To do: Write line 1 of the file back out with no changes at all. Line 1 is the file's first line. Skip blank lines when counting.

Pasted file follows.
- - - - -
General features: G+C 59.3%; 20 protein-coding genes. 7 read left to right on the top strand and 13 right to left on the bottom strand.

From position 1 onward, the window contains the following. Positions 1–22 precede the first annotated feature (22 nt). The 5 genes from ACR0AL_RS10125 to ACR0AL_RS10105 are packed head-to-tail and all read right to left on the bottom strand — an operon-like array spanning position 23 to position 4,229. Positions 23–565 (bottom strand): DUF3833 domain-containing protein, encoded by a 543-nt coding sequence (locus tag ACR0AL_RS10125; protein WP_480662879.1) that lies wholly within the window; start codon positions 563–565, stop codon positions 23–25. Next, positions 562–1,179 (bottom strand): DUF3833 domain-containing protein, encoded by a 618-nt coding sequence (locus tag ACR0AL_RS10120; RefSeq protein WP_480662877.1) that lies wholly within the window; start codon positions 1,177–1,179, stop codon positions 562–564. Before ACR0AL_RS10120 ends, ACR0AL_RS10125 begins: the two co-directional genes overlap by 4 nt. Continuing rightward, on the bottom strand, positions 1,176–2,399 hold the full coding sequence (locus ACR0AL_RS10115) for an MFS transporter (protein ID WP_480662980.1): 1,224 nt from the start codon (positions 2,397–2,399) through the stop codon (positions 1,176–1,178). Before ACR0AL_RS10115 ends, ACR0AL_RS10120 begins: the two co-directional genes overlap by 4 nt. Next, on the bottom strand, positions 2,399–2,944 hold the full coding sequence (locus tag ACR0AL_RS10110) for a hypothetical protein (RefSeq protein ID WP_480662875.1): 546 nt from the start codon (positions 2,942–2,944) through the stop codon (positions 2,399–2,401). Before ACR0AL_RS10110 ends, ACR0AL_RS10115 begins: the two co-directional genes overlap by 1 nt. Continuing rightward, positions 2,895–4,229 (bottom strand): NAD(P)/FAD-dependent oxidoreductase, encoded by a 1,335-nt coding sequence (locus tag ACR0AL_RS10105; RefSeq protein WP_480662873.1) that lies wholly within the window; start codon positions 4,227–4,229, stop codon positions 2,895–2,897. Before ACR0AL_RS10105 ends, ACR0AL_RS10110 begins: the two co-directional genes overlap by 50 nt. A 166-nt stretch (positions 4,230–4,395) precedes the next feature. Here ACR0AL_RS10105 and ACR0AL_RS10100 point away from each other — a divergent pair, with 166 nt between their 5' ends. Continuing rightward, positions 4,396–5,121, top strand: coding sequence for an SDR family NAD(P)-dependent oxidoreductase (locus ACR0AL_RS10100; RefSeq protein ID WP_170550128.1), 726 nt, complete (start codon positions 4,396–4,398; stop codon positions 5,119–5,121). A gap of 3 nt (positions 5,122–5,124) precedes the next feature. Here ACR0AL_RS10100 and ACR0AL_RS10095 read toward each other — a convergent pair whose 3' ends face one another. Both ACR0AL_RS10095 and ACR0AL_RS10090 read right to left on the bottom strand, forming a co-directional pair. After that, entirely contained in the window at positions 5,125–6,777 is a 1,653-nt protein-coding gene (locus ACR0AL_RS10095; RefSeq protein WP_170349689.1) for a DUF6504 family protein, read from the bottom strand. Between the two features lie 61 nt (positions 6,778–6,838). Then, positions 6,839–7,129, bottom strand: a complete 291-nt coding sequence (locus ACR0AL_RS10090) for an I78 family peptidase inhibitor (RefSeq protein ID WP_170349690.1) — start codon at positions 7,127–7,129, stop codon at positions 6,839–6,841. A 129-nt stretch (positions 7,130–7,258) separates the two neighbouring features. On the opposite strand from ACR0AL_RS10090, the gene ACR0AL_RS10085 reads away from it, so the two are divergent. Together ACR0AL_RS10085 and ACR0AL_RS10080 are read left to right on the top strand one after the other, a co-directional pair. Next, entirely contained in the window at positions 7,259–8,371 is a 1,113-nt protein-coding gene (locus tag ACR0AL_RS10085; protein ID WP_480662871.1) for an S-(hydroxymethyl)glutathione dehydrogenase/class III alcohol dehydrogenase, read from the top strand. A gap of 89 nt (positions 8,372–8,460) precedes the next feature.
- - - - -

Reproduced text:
General features: G+C 59.3%; 20 protein-coding genes. 7 read left to right on the top strand and 13 right to left on the bottom strand.